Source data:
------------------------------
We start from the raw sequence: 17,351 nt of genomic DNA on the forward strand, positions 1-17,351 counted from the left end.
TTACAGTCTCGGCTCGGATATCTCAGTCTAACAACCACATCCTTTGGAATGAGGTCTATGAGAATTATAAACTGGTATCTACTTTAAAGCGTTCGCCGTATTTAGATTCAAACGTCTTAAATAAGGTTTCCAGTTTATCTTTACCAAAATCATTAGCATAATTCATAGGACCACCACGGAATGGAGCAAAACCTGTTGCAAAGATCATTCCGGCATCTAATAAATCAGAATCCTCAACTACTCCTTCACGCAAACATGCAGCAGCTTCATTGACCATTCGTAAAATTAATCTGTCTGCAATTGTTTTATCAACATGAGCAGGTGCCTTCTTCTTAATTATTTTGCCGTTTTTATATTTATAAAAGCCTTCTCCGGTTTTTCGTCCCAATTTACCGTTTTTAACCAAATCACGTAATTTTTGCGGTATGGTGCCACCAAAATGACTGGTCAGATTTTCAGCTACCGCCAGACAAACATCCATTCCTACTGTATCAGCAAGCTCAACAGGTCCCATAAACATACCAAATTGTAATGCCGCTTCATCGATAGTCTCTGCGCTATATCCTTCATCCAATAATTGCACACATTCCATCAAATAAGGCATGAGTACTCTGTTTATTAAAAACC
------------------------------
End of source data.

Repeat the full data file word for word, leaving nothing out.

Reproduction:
We start from the raw sequence: 17,351 nt of genomic DNA on the forward strand, positions 1-17,351 counted from the left end.
TTACAGTCTCGGCTCGGATATCTCAGTCTAACAACCACATCCTTTGGAATGAGGTCTATGAGAATTATAAACTGGTATCTACTTTAAAGCGTTCGCCGTATTTAGATTCAAACGTCTTAAATAAGGTTTCCAGTTTATCTTTACCAAAATCATTAGCATAATTCATAGGACCACCACGGAATGGAGCAAAACCTGTTGCAAAGATCATTCCGGCATCTAATAAATCAGAATCCTCAACTACTCCTTCACGCAAACATGCAGCAGCTTCATTGACCATTCGTAAAATTAATCTGTCTGCAATTGTTTTATCAACATGAGCAGGTGCCTTCTTCTTAATTATTTTGCCGTTTTTATATTTATAAAAGCCTTCTCCGGTTTTTCGTCCCAATTTACCGTTTTTAACCAAATCACGTAATTTTTGCGGTATGGTGCCACCAAAATGACTGGTCAGATTTTCAGCTACCGCCAGACAAACATCCATTCCTACTGTATCAGCAAGCTCAACAGGTCCCATAAACATACCAAATTGTAATGCCGCTTCATCGATAGTCTCTGCGCTATATCCTTCATCCAATAATTGCACACATTCCATCAAATAAGGCATGAGTACTCTGTTTATTAAAAACC